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Fertility Health
Read on for fertility diet and lifestyle tips that may benefit both men and women on their journey to starting a family.

Do certain foods or diet patterns help with fertility? Maybe so. A recent study revealed that certain dietary patterns, like the Mediterranean and Dietary Approaches to Stop Hypertension (DASH) diets may help support healthy ovarian function. In addition to the possible fertility benefits, both diets have been shown to support heart health, a healthy weight, and may even help keep you healthy as you age.  

So, what do these diets have in common?

The Mediterranean and DASH diets encourage eating more plant-based foods, lean meats, and fish versus foods higher in fat, salt, and sugar. They are also more than a “diet”— they are about working towards healthier lifestyle choices.

While more research is needed on diet and fertility outcomes, there are overall health benefits to making dietary changes that emphasize more plant-based and nutrient-rich food choices. Here are a few tips to help you support your fertility and work towards a healthier you.  

Visit your doctor.

Many things can affect your fertility. If you’re thinking it’s time to start a family, set up an appointment with your doctor to find out if there is anything you can do to improve your current diet and lifestyle choices to promote optimal fertility and support a healthy pregnancy.

Make healthy eating and lifestyle choices a family affair.

Fertility is a two-way street. It takes a healthy egg and healthy sperm to conceive, so it’s important for both partners to adopt lifestyle factors that can help support fertility. Whether it is stopping smoking, reducing alcohol or caffeine intake, eating more fruits and vegetables, or exercising more, talking about these changes and finding ways to take them on together can improve the likelihood that they will stick.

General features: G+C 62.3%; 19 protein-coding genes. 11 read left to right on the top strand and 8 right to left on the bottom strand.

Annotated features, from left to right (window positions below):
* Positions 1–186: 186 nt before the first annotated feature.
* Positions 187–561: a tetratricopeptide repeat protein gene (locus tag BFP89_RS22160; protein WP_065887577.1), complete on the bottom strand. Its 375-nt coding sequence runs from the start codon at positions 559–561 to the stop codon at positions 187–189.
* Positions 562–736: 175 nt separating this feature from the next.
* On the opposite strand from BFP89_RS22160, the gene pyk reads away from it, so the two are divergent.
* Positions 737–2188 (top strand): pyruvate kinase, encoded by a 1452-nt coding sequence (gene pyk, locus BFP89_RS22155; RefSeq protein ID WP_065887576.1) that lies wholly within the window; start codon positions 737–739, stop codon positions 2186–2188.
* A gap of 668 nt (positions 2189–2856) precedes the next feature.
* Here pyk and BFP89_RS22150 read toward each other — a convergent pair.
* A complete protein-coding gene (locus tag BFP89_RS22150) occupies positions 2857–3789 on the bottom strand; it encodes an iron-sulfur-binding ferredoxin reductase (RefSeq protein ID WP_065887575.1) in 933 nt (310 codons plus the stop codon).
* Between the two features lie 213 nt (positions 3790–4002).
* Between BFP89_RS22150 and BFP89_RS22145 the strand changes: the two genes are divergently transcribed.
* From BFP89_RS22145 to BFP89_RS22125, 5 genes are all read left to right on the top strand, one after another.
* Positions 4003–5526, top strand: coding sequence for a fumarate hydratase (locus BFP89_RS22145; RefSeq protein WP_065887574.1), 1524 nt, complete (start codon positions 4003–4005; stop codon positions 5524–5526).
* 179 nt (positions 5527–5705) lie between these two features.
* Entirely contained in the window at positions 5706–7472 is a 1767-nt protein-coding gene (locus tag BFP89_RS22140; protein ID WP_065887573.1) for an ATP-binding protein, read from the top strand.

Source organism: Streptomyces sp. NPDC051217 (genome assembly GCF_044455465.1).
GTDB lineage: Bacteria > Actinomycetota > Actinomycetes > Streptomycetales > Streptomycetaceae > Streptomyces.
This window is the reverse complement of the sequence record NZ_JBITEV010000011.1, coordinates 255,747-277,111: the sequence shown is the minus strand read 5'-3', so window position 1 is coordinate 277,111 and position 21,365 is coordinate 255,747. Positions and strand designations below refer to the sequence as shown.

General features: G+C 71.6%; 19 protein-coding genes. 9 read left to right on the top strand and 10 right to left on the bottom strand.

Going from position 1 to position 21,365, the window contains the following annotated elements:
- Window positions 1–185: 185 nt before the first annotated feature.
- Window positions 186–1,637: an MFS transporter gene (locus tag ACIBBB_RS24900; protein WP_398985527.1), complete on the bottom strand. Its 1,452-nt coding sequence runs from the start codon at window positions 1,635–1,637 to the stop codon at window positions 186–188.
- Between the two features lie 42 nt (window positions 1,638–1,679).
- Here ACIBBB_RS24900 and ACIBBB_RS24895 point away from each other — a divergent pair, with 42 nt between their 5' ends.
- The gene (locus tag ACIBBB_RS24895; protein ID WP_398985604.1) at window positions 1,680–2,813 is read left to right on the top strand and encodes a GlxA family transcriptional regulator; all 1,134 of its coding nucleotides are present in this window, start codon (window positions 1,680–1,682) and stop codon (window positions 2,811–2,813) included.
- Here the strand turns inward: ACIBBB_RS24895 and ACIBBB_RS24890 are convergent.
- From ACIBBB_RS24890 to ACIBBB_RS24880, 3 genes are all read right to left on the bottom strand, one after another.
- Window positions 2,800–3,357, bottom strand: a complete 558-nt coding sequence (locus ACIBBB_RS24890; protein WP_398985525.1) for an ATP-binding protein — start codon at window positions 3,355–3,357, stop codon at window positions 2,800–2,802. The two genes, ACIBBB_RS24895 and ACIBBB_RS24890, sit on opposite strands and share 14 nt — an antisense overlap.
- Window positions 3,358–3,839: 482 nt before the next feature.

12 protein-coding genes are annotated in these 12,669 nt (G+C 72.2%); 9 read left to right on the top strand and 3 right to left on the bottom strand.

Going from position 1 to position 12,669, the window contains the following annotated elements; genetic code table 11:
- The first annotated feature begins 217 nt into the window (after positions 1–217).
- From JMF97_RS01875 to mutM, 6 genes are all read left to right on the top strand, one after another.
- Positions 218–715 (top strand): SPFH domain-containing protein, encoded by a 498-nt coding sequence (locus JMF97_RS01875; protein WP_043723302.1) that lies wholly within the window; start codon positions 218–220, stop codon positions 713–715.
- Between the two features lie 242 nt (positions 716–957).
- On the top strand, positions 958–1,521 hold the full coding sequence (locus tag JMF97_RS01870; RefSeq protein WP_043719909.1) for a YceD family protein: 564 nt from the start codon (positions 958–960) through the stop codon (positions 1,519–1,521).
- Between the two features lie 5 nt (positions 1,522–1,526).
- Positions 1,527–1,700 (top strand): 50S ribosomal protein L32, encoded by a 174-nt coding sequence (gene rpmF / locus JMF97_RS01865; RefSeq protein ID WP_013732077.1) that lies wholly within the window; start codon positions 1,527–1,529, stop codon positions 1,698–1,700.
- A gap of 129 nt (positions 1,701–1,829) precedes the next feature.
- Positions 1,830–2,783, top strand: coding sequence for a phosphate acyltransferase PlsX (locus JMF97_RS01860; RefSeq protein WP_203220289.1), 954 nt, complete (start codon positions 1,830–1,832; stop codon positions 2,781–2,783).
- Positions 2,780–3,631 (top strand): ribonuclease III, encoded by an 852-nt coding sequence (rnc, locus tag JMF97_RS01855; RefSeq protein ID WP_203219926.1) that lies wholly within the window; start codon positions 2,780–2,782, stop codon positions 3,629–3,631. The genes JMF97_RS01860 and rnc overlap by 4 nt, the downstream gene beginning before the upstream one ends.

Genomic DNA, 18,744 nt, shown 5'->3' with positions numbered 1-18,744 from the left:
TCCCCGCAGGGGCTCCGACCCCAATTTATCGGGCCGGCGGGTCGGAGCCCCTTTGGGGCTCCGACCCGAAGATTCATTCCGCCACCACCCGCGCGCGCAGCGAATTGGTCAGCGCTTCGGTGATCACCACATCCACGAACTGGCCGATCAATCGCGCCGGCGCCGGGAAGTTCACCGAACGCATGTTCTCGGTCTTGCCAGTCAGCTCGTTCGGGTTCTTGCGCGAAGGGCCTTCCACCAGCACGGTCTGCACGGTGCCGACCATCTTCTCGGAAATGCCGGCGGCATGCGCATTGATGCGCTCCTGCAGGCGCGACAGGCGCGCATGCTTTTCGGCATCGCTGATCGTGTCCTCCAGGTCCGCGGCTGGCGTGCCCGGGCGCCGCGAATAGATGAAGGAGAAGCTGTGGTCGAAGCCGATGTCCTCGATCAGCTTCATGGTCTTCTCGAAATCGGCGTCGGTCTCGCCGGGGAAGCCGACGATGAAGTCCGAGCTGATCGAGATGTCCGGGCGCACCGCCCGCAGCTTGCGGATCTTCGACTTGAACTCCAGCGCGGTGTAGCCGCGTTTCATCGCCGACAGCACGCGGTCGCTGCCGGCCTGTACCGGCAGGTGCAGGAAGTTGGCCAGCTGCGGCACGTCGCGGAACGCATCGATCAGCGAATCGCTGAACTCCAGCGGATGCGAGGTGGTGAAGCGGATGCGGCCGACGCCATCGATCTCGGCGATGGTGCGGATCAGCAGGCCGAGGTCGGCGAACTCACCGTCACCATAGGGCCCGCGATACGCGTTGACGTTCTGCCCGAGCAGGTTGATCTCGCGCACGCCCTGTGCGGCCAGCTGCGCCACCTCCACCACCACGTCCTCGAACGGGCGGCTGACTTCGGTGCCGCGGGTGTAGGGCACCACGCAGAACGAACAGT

Keep key nutrients in mind.

While folate is often the most discussed nutrient for women of child-bearing age, other nutrients such as iron, zinc, vitamin D, choline, and omega-3 fatty acids, should not be overlooked. Each plays an essential role in supporting both male and female reproductive health. Zinc helps promote healthy sperm quality. Omega-3 fatty acids have been linked to ovarian health in women and may benefit both male and female fertility. While getting these nutrients from the diet is key, sometimes you may need a little help. . Talk to your healthcare provider to find out if you would benefit from a dietary supplement to bridge any nutrient gaps.

Seek personalized nutrition support.

Given the emphasis on nutrition for promoting optimal fertility, many registered dietitians specialize in this area and often are part of the staff of fertility centers. Meeting with one of these nutrition experts can help you and your partner receive individualized dietary guidance. The Academy of Nutrition and Dietetics offers general tips and resources on food and fertility and links to find a dietitian in your area. Your healthcare provider can also connect you to a dietitian available through your healthcare network. In addition to nutrition counseling and education, many dietitians offer cooking classes, grocery store tours, and other practical tools for improving meal planning and preparation skills.  


Unfortunately, there is no one-size-fits-all approach to support fertility. Start by talking about family planning with your partner and healthcare provider, and work on identifying changes you and your partner can make to help you achieve your goal – a healthy pregnancy and a healthy baby.     

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